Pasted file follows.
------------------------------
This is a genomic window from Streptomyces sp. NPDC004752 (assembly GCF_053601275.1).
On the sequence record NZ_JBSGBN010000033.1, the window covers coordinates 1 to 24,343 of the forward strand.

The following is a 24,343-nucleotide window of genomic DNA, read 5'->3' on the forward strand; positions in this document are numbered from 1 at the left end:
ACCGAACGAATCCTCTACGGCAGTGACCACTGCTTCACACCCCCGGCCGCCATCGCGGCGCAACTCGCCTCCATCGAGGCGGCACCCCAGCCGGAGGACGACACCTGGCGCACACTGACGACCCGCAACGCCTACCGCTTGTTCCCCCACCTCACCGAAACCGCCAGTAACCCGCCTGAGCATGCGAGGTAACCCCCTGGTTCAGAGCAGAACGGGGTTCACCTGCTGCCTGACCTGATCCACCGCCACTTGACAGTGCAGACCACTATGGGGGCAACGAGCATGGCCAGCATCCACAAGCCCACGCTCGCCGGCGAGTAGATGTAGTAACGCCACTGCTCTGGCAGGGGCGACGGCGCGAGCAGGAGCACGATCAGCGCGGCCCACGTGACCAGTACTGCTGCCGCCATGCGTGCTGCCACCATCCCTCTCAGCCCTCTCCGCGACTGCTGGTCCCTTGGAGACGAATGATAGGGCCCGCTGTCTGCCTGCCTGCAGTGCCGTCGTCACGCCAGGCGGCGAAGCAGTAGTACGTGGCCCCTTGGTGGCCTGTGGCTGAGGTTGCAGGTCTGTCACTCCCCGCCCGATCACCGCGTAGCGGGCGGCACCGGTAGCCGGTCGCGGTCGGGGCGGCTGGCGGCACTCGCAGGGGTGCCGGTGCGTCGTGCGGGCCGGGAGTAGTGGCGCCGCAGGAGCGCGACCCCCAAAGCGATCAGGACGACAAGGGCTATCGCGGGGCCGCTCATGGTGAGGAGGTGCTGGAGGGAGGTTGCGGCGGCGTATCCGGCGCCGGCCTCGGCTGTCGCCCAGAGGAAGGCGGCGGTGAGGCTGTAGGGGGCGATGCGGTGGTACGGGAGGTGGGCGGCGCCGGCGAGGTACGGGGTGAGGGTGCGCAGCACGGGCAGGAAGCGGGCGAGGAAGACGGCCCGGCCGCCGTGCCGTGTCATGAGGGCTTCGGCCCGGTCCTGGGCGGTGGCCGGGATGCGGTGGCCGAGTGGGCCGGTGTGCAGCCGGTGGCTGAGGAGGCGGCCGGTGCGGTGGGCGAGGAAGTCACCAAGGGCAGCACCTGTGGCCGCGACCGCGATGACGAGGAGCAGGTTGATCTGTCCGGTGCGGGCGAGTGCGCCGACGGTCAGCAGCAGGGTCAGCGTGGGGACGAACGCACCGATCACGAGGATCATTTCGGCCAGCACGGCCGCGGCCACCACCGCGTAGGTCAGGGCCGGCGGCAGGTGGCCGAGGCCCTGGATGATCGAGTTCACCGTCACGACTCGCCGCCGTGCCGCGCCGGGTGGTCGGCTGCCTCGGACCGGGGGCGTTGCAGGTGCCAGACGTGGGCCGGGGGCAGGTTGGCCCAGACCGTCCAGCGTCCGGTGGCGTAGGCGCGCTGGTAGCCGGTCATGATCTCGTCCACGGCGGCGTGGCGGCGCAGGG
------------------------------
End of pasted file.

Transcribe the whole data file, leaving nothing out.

This is a genomic window from Streptomyces sp. NPDC004752 (assembly GCF_053601275.1).
On the sequence record NZ_JBSGBN010000033.1, the window covers coordinates 1 to 24,343 of the forward strand.

The following is a 24,343-nucleotide window of genomic DNA, read 5'->3' on the forward strand; positions in this document are numbered from 1 at the left end:
ACCGAACGAATCCTCTACGGCAGTGACCACTGCTTCACACCCCCGGCCGCCATCGCGGCGCAACTCGCCTCCATCGAGGCGGCACCCCAGCCGGAGGACGACACCTGGCGCACACTGACGACCCGCAACGCCTACCGCTTGTTCCCCCACCTCACCGAAACCGCCAGTAACCCGCCTGAGCATGCGAGGTAACCCCCTGGTTCAGAGCAGAACGGGGTTCACCTGCTGCCTGACCTGATCCACCGCCACTTGACAGTGCAGACCACTATGGGGGCAACGAGCATGGCCAGCATCCACAAGCCCACGCTCGCCGGCGAGTAGATGTAGTAACGCCACTGCTCTGGCAGGGGCGACGGCGCGAGCAGGAGCACGATCAGCGCGGCCCACGTGACCAGTACTGCTGCCGCCATGCGTGCTGCCACCATCCCTCTCAGCCCTCTCCGCGACTGCTGGTCCCTTGGAGACGAATGATAGGGCCCGCTGTCTGCCTGCCTGCAGTGCCGTCGTCACGCCAGGCGGCGAAGCAGTAGTACGTGGCCCCTTGGTGGCCTGTGGCTGAGGTTGCAGGTCTGTCACTCCCCGCCCGATCACCGCGTAGCGGGCGGCACCGGTAGCCGGTCGCGGTCGGGGCGGCTGGCGGCACTCGCAGGGGTGCCGGTGCGTCGTGCGGGCCGGGAGTAGTGGCGCCGCAGGAGCGCGACCCCCAAAGCGATCAGGACGACAAGGGCTATCGCGGGGCCGCTCATGGTGAGGAGGTGCTGGAGGGAGGTTGCGGCGGCGTATCCGGCGCCGGCCTCGGCTGTCGCCCAGAGGAAGGCGGCGGTGAGGCTGTAGGGGGCGATGCGGTGGTACGGGAGGTGGGCGGCGCCGGCGAGGTACGGGGTGAGGGTGCGCAGCACGGGCAGGAAGCGGGCGAGGAAGACGGCCCGGCCGCCGTGCCGTGTCATGAGGGCTTCGGCCCGGTCCTGGGCGGTGGCCGGGATGCGGTGGCCGAGTGGGCCGGTGTGCAGCCGGTGGCTGAGGAGGCGGCCGGTGCGGTGGGCGAGGAAGTCACCAAGGGCAGCACCTGTGGCCGCGACCGCGATGACGAGGAGCAGGTTGATCTGTCCGGTGCGGGCGAGTGCGCCGACGGTCAGCAGCAGGGTCAGCGTGGGGACGAACGCACCGATCACGAGGATCATTTCGGCCAGCACGGCCGCGGCCACCACCGCGTAGGTCAGGGCCGGCGGCAGGTGGCCGAGGCCCTGGATGATCGAGTTCACCGTCACGACTCGCCGCCGTGCCGCGCCGGGTGGTCGGCTGCCTCGGACCGGGGGCGTTGCAGGTGCCAGACGTGGGCCGGGGGCAGGTTGGCCCAGACCGTCCAGCGTCCGGTGGCGTAGGCGCGCTGGTAGCCGGTCATGATCTCGTCCACGGCGGCGTGGCGGCGCAGGG